THE SUPREME COURT (SC) ordered the government to comment on a petition filed by the Makabayan bloc against the implementation of the $62 million Chico River Irrigation Pump Project funded by China.
“The Supreme Court ordered the respondents to file their comment to the petition within a period of 10 days,” SC Public Information Chief Brian Keith F. Hosaka said.
The respondents to the petition are President Rodrigo R. Duterte, Executive Secretary Salvador C. Medialdea, Finance Secretary Carlos G. Dominguez III, National Economic and Development Authority Secretary Ernesto M. Pernia, Justice Secretary Menardo I. Guevarra, and National Irrigation Administration Administrator Ricardo R. Visaya.
The Makabayan bloc, led by Senate candidate Neri J. Colmenares, on April 4 filed the petition to overturn the loan agreement with China.
The 67-page petition claims that the loan agreement should be declared void due to its waiver of sovereign immunity in regard to patrimonial assets.
“In violation of the above constitutional mandate, the Philippines practically relinquishes ‘control’ of energy or marine resources if the agreement allows China to control said resources in the West Philippine Sea including those covered by Special Contracts, and even those within Philippine territory,” it said.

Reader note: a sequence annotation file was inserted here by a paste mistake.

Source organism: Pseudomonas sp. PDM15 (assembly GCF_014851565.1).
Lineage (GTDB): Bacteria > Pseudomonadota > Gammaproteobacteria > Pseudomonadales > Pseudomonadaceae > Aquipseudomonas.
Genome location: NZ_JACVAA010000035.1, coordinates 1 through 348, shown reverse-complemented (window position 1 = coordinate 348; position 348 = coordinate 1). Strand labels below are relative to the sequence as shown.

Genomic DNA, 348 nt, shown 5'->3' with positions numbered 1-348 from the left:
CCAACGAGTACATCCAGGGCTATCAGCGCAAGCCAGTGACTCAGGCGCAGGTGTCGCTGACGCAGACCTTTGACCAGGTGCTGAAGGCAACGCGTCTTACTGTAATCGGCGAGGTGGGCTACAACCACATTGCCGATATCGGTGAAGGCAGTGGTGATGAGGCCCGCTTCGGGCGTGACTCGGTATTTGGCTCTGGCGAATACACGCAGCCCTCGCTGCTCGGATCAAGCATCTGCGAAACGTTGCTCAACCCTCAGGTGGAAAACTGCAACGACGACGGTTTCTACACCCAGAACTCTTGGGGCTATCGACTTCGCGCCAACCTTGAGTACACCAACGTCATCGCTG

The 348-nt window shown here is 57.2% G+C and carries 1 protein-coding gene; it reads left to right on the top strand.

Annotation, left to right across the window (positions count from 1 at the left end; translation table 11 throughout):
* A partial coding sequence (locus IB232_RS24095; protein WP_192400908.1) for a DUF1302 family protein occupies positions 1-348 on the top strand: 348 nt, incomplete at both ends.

Senior Associate Justice Antonio T. Carpio warned in March that China could seize Reed Bank should the Philippines default on its debt.
The Makabayan bloc also said that by agreeing to bring any abrbitration before the China International Economic and Trade Arbitration Commission (CIETAC), the government “betrayed the lack of sensitivity to the Constitution and gravely abused (its) discretion.” “Such one-sidedness is plain even to the uninitiated eye.”
It said the inclusion of a “confidentiality clause” in the agreement violates the Constitution as it is in “brazen disregard” of the Constitutional right of Filipinos to be informed of foreign loans.
The Makabayan bloc also said that the loan agreement does not conform to the Constitution as it sought the approval of the Monetary Board after signing the agreement, contrary to the requirement that the Monetary Board approve any such loans beforehand.
The President on April 1 ordered the Justice Secretary and the Solicitor-General to review all government contracts entered by the government and get rid of “onerous provisions.” — Vann Marlo M. Villegas